Regardless, later the day was possibly connected to some French festivities where a court of women (obviously early feminists) would hear disputes from lovers.  From this point on, the word “Valentine” was mentioned in various literature and was usually connected with lovers sending valentines to each other, or asking to be their valentine.

    If you are still reading, you will catch the oh-so-shocking-finale of the mystery of Valentine’s Day. In 1797, some British guy decided to write some “sentimental verses for the young lover unable to compose his own.” He called it “The Young Man’s Valentine Writer.” However, since people (probably the men) were so cheap, Valentine cards did not really pick up speed until postage rates decreased. At one point, there were 3000 women employed in manufacturing these cards in something called a Cupid Manufacturer. Yada yada yada, the past is the past.

    At least we can all agree that Valentine’s Day has had an interesting history, and that it has seen some changes. It is not only the Christians or the British that celebrate this day, many people of different cultures and religions celebrate this day of love.  Some even do it regardless of governmental bans on the holiday (sad, but true). Men no longer need some other man to write Valentines cards for them, they have corporate America. Women are no longer making these cards, small children—probably in China—are doing that.

    Regardless of the past, Valentine’s Day means different things to everyone, so all I’m saying is respect what this day means to different people and have a wonderful Feb. 14.

    History love Review romance Valentine’s Day

    About the Author

    Dean Suchy

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    • A Brief History of Valentines Day

    A Brief History of Valentine’s Day

    Valentine’s Day is celebrated in many countries around the world on February 14th, but how exactly did this loved-up holiday come about? If, like many other people, the only thing you know is that it’s associated somehow with a mysterious Saint Valentine, there’s plenty more you must know. Check out the lovely history of the most romantic day of the year!

    Saint Valentine was a priest who conducted marriage ceremonies (and other services) in third-century Rome. The emperor at the time was Claudius II, who had the bright idea that men would make better soldiers if they were all single. As a result of his new theory, he banned marriage for young men, prompting Valentine to strongly disagree with him.

    Rather than go along with the new law, the good-natured priest carried on with the marriage ceremonies, meaning that many young people across the country could still get married. Of course, Claudius II was appalled by this when he found out what was going on, and had poor Valentine killed off.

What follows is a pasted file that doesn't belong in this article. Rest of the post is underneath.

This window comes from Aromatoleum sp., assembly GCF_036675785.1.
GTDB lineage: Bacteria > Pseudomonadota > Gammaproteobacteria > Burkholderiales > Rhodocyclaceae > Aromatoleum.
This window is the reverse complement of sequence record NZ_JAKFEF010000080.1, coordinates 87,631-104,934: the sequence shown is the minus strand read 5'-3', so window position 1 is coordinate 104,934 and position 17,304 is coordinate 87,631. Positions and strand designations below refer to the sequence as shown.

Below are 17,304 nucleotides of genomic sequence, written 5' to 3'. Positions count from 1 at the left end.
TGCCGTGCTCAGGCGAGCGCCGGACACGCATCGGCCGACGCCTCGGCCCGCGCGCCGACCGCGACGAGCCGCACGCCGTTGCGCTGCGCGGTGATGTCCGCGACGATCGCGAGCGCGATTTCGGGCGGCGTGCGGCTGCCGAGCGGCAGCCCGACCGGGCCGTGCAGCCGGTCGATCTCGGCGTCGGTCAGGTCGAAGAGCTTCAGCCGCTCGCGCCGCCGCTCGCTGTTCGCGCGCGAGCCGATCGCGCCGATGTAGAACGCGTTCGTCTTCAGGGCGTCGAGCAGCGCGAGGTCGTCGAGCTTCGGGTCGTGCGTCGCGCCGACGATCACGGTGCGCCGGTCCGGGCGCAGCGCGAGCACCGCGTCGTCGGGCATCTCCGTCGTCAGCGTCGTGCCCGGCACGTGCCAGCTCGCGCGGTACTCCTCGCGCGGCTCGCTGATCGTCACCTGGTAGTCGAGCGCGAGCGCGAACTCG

It is not known for certain why we celebrate Valentine’s Day in February , although there are some interesting suggestions. The most popular is that this was the month in which Saint Valentine was martyred, although some theorists believe that it was first celebrated in February to overshadow a pagan festival. The Lupercalia celebrations involved priests, a sacred cave and sacrifices in the forms of goats and dogs . This was supposed to make the women of the city more fertile the year after, but since the Christians did not agree with this practice, it is very possible that they decided to celebrate Valentine’s Day in this month too.

    Two centuries after Valentine’s death, Pope Gelasius became the head of the Catholic Church, and decreed that February 14th should be Valentine’s Day. By now, the uprising of Christianity had well and truly gotten rid of the Lupercalia festivals, so everybody could concentrate on the day of love during this month.

    However, it wasn’t really associated with love until later on. The people of the Middle Ages believed that February 14th saw the start of the mating season for birds, and when this theory was added to the legends of Saint Valentine, it started to make sense that this day should be one on which to celebrate lovers.

    Valentine’s Day messages become increasingly popular after the year 1400, but there weren’t completely unheard of before this time. In fact, legend has it that Saint Valentine was imprisoned and sent a message to his lover signed ‘From your Valentine’. This may be highly romanticised, but if it’s true, definitely explains one of the most popular phrases seen on Valentine’s Day cards today.

    Inside London’s British Library, there is a manuscript of the first Valentine’s message which we still have on record today. Charles, Duke of Orleans, was in prison and wrote a love poem to his wife in 1415. While Saint Valentine’s message of love might be purely a legend, Charles’ tale is definitely one which is true.

    Fast-forward a few hundred years, and Valentine’s Day cards started being mass-produced in their thousands. In 1840’s America, cards were being manufactured with lace, ribbons and other pretty decorations. There are now around one billion Valentine’s Day cards purchased each year, and (you won’t be surprised to know) 85% of them are bought by women.


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    Lizzie Robinson 2018-11-29T14:18:54+00:00

    About the Author

    Lizzie Robinson

    Lizzie Robinson
    Lizzie Robinson has been a freelance writer since 2011. She studied English Literature at university and enjoys sailing & playing the piano in her free time. Lizzie enjoys writing about current issues & business.